(Minimally Processed) Low Fat vs. Ketogenic Diet: No Clear Winner


A controlled feeding trial conducted by the National Institutes of Health (NIH) found no evidence that a healthy ketogenic diet was better than a healthy low fat, high carbohydrate diet for hunger or fat accumulation over two weeks. Participants lived in a lab at the NIH for four weeks. For two weeks, participants were provided a plant-based, extremely low fat diet (around 10 percent fat, 75 percent carbs). For another two weeks, they were offered an animal-based, extremely low carb (ketogenic) diet (around 75 percent fat, 10 percent carbs). They were allowed to eat as much as they wanted.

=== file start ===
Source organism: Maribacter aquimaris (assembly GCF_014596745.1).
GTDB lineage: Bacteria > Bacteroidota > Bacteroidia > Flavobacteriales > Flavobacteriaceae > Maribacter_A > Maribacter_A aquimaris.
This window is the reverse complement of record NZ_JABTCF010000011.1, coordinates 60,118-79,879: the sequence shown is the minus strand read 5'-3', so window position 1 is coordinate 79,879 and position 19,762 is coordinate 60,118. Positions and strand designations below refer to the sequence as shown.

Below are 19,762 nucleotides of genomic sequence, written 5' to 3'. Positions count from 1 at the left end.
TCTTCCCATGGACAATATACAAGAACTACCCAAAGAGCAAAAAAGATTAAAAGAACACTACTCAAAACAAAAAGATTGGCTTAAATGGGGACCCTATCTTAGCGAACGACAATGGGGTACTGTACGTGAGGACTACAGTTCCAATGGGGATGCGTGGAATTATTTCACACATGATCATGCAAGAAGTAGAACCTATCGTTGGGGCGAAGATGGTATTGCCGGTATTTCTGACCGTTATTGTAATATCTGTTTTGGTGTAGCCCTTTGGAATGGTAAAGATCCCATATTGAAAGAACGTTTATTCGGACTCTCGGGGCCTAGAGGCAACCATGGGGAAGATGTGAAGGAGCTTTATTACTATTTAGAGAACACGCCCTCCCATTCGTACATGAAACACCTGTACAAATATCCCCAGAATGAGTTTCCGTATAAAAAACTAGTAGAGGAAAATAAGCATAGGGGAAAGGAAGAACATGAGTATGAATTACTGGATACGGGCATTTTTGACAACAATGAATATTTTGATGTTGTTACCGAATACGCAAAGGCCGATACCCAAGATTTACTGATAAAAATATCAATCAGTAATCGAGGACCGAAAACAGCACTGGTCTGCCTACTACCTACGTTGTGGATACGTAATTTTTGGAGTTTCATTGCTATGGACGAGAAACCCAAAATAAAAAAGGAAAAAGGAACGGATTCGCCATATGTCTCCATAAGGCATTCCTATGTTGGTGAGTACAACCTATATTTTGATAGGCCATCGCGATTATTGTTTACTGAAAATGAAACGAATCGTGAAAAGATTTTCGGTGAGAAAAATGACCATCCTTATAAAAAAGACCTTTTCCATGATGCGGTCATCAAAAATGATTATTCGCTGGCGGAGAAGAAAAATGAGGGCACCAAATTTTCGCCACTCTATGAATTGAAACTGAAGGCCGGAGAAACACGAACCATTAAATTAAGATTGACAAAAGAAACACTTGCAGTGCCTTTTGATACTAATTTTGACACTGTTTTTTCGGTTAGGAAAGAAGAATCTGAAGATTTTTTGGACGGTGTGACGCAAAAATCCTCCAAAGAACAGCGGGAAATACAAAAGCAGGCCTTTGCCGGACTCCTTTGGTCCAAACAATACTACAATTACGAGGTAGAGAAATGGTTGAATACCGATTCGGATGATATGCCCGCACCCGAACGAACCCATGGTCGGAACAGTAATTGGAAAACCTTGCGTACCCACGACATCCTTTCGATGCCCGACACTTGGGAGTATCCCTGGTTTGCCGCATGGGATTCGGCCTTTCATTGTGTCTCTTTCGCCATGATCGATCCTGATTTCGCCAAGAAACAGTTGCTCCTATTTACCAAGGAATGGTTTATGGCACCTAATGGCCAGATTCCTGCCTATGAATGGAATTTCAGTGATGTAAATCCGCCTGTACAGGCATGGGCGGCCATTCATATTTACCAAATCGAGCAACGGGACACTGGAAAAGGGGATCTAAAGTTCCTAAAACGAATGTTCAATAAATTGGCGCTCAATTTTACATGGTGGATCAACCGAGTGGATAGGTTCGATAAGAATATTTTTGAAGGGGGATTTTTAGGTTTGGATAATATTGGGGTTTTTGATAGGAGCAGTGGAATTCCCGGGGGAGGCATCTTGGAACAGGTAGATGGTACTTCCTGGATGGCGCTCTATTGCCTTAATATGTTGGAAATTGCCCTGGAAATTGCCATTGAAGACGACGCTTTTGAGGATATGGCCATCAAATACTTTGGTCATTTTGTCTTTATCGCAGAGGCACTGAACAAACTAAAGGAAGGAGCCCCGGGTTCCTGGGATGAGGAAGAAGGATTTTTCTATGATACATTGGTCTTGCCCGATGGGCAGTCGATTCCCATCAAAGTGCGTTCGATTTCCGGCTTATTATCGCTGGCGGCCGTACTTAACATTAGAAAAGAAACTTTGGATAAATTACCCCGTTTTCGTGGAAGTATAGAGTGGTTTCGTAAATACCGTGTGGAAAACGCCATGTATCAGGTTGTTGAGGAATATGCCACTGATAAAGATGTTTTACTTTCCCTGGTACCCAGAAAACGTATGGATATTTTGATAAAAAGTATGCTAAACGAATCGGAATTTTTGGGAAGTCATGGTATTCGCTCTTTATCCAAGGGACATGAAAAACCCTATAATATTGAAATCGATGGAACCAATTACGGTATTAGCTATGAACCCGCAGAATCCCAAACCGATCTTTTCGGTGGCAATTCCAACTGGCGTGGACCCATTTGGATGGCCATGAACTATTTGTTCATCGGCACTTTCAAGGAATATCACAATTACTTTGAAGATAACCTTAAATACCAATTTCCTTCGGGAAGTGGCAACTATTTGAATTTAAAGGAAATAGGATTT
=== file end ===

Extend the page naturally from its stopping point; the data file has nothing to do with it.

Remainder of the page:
Participants consumed 550 to 700 fewer calories per day on the low carb diet. They lost weight on both diets, although only the low fat diet led to a significant loss of body fat. Challenging common thinking, the high carb diet did not lead people to overeat, and the high fat, animal-based diet did not result in weight gain.

Importantly, both diets were not typical American foods, but meals made with healthy, minimally processed foods and ingredients. A 2019 study by the same lab showed that a diet high in ultraprocessed food led to overeating and weight gain compared to a minimally processed diet. So, results could be different with a more typical, processed American diet.

If you are trying to lose weight, or just trying to support your health and well-being, follow a dietary pattern that suits your needs and preferences and avoid highly processed foods.


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